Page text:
Tesla Inc (NASDAQ:TSLA) has partnered with utility firm PG&E Corporation (NYSE:PCG) to launch a new virtual power plant that will pay Powerwall owners to help boost the electric grid during brownouts in California, Electrek reported on Thursday.
What Happened: The virtual power plant (VPP) consists of distributed energy storage systems, like Tesla Powerwalls, that can double up as power grid services during shortages.
In July 2021, Austin, Texas-based Tesla launched the VPP in California. The initiative drew Powerwall owners to join in voluntarily without compensation to let the VPP pull power from their battery packs when the grid needed it.
The Elon Musk-led company has now gone a step further.
“Opt-in to the Tesla Virtual Power Plant (VPP) with PG&E and your Powerwall will be dispatched when the grid needs emergency support," the company's VPP statement reportedly said.
What’s On Offer? The pilot planned Emergency Load Reduction Program (ELRP) will pay $2 for every additional kWh that a Powerwall delivers during an event.
The report estimated that depending on the events and the number of Powerwalls homeowners have, they could earn anywhere from $10 to $60 per event or even more for bigger systems.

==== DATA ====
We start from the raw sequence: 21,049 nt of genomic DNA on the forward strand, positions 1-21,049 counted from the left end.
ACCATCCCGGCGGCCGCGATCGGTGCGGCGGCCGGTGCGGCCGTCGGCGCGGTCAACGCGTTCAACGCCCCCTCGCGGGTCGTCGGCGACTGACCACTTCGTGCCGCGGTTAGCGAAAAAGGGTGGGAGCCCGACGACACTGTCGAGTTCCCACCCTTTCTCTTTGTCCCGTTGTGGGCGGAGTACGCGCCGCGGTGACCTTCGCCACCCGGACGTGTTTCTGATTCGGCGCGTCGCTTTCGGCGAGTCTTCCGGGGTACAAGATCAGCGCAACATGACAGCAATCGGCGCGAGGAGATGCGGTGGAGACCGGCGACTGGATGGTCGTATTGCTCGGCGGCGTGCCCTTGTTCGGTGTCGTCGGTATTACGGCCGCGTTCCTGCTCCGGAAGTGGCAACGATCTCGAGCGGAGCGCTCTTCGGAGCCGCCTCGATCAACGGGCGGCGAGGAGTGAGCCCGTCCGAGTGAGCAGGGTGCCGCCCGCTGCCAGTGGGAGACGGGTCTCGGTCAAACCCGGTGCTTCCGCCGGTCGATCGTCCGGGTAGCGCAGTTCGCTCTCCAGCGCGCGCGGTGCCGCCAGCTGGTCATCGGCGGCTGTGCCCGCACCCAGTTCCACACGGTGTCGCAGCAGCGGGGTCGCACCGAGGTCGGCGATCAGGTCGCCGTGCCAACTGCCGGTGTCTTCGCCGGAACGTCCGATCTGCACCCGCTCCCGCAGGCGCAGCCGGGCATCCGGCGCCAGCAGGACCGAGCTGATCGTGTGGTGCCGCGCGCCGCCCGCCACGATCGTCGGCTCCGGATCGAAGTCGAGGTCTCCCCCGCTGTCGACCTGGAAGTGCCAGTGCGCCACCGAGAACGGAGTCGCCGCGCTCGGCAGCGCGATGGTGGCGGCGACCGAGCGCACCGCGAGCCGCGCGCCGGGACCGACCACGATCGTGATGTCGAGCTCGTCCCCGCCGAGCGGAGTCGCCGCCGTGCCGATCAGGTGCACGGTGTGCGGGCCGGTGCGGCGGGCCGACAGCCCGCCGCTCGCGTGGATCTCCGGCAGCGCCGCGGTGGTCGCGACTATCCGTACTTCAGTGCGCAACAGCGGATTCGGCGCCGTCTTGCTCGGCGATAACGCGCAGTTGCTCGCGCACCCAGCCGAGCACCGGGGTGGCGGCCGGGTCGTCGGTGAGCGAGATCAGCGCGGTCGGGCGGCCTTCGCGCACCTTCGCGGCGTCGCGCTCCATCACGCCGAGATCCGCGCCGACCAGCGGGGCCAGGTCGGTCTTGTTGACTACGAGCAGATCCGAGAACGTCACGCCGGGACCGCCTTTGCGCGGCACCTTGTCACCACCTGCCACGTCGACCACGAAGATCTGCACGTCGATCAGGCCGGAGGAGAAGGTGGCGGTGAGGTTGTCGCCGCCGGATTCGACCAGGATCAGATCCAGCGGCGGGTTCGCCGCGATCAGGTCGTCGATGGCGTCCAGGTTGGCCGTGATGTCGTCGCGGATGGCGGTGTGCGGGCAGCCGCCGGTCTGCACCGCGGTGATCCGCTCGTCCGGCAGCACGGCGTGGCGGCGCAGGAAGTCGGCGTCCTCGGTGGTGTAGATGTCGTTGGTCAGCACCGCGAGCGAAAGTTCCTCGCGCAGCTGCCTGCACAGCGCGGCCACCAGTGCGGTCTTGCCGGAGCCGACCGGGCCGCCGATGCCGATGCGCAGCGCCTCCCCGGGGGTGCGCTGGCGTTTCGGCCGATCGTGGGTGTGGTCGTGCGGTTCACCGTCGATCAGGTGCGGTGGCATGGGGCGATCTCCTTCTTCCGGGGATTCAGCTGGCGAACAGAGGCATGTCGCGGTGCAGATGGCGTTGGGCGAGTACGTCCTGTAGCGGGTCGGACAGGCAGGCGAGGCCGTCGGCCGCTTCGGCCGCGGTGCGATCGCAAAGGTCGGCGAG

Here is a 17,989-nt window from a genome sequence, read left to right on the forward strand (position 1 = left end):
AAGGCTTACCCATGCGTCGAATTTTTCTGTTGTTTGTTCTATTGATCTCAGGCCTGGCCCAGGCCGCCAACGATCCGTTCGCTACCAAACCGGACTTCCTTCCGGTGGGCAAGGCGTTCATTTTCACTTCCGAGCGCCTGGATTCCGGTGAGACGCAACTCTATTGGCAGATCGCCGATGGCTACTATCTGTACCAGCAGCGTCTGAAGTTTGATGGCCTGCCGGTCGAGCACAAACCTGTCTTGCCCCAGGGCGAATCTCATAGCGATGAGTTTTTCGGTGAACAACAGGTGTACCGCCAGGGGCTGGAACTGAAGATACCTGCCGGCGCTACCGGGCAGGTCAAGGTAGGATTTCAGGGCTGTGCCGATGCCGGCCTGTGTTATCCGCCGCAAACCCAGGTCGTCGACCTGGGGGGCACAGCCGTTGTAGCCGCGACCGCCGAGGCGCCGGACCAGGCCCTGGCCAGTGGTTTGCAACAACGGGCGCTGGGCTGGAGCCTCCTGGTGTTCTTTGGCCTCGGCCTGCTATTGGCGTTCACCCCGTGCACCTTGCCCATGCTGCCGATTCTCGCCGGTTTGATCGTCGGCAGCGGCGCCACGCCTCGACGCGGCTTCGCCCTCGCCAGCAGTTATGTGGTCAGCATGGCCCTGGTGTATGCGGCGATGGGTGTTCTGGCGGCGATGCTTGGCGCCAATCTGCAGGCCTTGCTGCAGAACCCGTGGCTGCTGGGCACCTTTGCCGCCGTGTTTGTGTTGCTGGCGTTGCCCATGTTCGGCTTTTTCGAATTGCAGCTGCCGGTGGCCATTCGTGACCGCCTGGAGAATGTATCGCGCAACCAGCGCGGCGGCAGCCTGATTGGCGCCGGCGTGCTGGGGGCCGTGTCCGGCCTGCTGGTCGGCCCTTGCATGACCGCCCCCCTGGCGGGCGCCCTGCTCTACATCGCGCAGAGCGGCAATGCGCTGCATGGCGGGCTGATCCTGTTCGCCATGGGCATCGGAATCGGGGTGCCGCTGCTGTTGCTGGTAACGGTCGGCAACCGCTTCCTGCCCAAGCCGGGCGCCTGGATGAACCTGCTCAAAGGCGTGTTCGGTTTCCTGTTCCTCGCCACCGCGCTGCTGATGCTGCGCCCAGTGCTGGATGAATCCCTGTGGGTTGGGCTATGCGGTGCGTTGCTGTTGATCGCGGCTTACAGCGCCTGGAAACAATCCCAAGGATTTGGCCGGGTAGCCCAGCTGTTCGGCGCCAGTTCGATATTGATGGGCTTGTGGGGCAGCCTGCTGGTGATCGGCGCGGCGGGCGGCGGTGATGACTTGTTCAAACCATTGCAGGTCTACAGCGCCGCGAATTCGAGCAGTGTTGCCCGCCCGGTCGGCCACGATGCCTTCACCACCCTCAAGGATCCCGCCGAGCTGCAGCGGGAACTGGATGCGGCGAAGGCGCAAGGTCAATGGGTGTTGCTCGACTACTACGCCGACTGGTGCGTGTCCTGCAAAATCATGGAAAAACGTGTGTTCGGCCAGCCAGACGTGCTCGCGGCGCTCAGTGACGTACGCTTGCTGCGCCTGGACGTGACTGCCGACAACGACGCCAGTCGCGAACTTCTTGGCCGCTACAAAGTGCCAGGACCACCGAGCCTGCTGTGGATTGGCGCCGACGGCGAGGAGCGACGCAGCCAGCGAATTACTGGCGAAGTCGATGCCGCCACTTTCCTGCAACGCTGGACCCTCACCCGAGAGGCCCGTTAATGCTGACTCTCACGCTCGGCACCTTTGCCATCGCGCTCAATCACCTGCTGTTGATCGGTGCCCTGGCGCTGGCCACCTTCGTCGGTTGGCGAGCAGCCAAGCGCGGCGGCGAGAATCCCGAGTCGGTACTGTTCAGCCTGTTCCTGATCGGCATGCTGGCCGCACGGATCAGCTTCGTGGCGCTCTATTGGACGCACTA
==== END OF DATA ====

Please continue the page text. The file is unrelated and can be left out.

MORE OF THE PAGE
Tesla also said the partnership with PG&E would help stabilize California’s grid during emergencies and maintain energy security, among other benefits.
"Virtual Power Plants are an essential part of California’s clean energy future and a valuable resource for supporting grid reliability," said PG&E spokesman Paul Doherty. "PG&E has had VPPs in some form for the past 15 years, and we continue actively integrating VPP resources (such as smart thermostats and batteries) into our energy supply portfolio."
Doherty notes that Tesla’s participation in PG&E’s Emergency Load Reduction Program, allows the utility to further integrating behind-the-meter battery energy storage based VPPs on the largest scale yet.
Currently, there are about 50,000 Powerwalls that could be eligible for this VPP, which add up to a significant 500 MWh of energy capacity than can be distributed in any event.
Price Action: Tesla closed 0.4% lower at $705.2 on Thursday, according to data from Benzinga Pro.
Photo courtesy: Tesla